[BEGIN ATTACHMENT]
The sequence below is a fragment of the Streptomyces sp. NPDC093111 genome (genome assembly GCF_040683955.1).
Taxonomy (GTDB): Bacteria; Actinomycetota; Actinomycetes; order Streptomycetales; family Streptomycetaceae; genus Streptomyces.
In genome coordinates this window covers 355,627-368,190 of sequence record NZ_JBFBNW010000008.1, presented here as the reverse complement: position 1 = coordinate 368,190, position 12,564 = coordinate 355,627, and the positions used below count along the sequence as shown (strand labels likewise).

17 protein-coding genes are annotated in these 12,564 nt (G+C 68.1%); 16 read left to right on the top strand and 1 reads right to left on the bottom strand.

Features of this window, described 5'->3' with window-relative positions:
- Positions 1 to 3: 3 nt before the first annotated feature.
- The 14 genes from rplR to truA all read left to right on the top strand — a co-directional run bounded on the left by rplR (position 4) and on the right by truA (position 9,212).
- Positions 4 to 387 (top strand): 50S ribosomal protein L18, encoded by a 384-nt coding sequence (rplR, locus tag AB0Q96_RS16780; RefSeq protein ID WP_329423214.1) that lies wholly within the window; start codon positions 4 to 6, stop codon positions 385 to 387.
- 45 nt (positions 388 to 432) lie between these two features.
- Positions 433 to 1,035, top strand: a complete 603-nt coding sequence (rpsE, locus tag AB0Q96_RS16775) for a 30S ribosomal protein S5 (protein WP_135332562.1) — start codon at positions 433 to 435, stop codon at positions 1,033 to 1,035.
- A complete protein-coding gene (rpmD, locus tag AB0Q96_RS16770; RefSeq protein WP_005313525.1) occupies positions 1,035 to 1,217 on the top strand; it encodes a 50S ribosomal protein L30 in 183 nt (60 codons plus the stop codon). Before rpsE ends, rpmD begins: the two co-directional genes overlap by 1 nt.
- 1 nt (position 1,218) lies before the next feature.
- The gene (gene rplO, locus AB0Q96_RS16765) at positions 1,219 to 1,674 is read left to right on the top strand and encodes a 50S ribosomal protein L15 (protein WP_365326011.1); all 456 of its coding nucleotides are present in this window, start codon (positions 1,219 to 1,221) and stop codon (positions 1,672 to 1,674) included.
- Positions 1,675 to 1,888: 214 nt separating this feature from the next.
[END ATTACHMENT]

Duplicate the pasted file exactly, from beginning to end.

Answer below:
The sequence below is a fragment of the Streptomyces sp. NPDC093111 genome (genome assembly GCF_040683955.1).
Taxonomy (GTDB): Bacteria; Actinomycetota; Actinomycetes; order Streptomycetales; family Streptomycetaceae; genus Streptomyces.
In genome coordinates this window covers 355,627-368,190 of sequence record NZ_JBFBNW010000008.1, presented here as the reverse complement: position 1 = coordinate 368,190, position 12,564 = coordinate 355,627, and the positions used below count along the sequence as shown (strand labels likewise).

17 protein-coding genes are annotated in these 12,564 nt (G+C 68.1%); 16 read left to right on the top strand and 1 reads right to left on the bottom strand.

Features of this window, described 5'->3' with window-relative positions:
- Positions 1 to 3: 3 nt before the first annotated feature.
- The 14 genes from rplR to truA all read left to right on the top strand — a co-directional run bounded on the left by rplR (position 4) and on the right by truA (position 9,212).
- Positions 4 to 387 (top strand): 50S ribosomal protein L18, encoded by a 384-nt coding sequence (rplR, locus tag AB0Q96_RS16780; RefSeq protein ID WP_329423214.1) that lies wholly within the window; start codon positions 4 to 6, stop codon positions 385 to 387.
- 45 nt (positions 388 to 432) lie between these two features.
- Positions 433 to 1,035, top strand: a complete 603-nt coding sequence (rpsE, locus tag AB0Q96_RS16775) for a 30S ribosomal protein S5 (protein WP_135332562.1) — start codon at positions 433 to 435, stop codon at positions 1,033 to 1,035.
- A complete protein-coding gene (rpmD, locus tag AB0Q96_RS16770; RefSeq protein WP_005313525.1) occupies positions 1,035 to 1,217 on the top strand; it encodes a 50S ribosomal protein L30 in 183 nt (60 codons plus the stop codon). Before rpsE ends, rpmD begins: the two co-directional genes overlap by 1 nt.
- 1 nt (position 1,218) lies before the next feature.
- The gene (gene rplO, locus AB0Q96_RS16765) at positions 1,219 to 1,674 is read left to right on the top strand and encodes a 50S ribosomal protein L15 (protein WP_365326011.1); all 456 of its coding nucleotides are present in this window, start codon (positions 1,219 to 1,221) and stop codon (positions 1,672 to 1,674) included.
- Positions 1,675 to 1,888: 214 nt separating this feature from the next.